When the variants become the terrorists
Americans will happily steer clear
The second phase of vaccinations in Ontario is accompanied by a new stay-at-home order issued for the province. It was preceded by Toronto reverting to remote learning after a nervous day of school. And while fully vaccinated Americans can officially travel safely, their national health authorities are currently cautioning against travel to Canada as variants define a wave.
Mayor of Twitter logging off
The decade of social media politicking cultivated some early optimism in Naheed Nenshi becoming the mayor of Calgary, but his Twitter enthusiasm waned after winning a third term. Still, it was useful for confirming he won’t seek a fourth. Besides, it’s gotten difficult to imagine candidates doing more with the platform than smearing opponents.
The bubble debate returns to Toronto real estate. Comparisons with the initial lockdown provided headlines that home sales in the region were up 97 per cent in a year, with the average sale price hitting $1.1 million. The banks are divided about whether the market will cool or overheat, but talk about a bubble has gone national.
Young hustle brings a reward
Toronto journalist Max Gao boasted of getting a New York Times byline a few weeks before turning 19. The subject is the gender-flipped reboot of Kung Fu, filmed in Vancouver for the CW Network: Gao wasn’t born when the prior iteration of the series was made in Canada. The paper will hopefully forgive taking forbidden freebies:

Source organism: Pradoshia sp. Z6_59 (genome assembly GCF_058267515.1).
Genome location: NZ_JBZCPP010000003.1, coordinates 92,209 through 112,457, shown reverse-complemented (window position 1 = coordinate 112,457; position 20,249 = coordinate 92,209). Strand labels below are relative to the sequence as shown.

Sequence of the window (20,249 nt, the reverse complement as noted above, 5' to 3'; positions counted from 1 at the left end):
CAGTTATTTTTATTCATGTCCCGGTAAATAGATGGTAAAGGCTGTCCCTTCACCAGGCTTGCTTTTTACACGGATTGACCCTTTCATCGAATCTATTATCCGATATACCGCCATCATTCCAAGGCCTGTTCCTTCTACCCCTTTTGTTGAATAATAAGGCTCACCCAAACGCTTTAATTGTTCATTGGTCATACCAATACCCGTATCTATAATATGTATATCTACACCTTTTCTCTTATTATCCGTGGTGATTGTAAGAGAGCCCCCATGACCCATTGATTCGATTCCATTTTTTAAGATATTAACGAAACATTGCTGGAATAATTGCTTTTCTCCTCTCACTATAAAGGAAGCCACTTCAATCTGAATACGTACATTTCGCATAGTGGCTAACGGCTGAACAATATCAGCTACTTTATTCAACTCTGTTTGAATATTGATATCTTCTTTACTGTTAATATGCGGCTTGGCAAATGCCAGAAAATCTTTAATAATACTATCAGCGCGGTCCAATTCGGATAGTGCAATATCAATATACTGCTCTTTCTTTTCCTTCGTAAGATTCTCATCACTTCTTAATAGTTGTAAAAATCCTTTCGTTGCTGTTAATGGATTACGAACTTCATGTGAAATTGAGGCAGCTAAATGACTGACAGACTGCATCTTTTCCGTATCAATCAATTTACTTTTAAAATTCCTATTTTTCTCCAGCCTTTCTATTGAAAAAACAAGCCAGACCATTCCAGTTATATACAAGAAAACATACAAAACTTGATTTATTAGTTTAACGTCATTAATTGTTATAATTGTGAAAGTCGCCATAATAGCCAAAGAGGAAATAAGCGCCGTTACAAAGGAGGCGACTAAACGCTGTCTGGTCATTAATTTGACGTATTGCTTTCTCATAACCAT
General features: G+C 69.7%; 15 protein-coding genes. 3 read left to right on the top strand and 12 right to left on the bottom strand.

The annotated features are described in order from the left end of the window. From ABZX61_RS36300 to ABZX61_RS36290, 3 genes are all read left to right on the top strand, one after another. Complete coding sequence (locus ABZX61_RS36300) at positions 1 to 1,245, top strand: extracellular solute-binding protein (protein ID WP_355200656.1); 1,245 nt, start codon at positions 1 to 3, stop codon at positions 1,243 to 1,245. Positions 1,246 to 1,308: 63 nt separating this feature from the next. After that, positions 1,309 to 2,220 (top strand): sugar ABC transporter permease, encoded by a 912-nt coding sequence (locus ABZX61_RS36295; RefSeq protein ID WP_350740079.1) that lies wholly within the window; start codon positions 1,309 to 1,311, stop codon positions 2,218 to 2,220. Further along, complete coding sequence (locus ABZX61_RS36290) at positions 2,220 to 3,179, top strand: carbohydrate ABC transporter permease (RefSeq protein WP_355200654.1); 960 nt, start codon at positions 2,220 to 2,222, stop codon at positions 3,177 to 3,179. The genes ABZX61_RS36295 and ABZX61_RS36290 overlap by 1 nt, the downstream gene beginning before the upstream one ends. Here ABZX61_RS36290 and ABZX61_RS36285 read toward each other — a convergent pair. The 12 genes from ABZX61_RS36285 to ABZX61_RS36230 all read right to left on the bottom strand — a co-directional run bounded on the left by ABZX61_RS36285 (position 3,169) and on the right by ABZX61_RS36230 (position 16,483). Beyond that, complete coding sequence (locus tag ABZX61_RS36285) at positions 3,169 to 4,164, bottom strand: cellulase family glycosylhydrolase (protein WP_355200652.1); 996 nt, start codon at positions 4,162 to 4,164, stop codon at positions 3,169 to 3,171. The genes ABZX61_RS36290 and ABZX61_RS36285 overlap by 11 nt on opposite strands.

R.I.P. Blue Peter frontman Paul Humphrey. The frontman of the Toronto new wave band was an early Canadian music video icon via “Don’t Walk Past,” the biggest hit of their run from 1978 to 1984. Humphrey continued performing in other guises and did live theatre composing and sound design, along with occasional Blue Peter reunions.
Finally, unmasking the Red Skull
Jordan Peterson decided he’d rather conduct interviews than agree to them in the name of selling books, but his weird family empire knows attention was sure to follow questioning a comic book. The new Captain America storyline, written by Ta-Nehisi Coates, features longtime Cap enemy the Red Skull, with a familiar messaging style: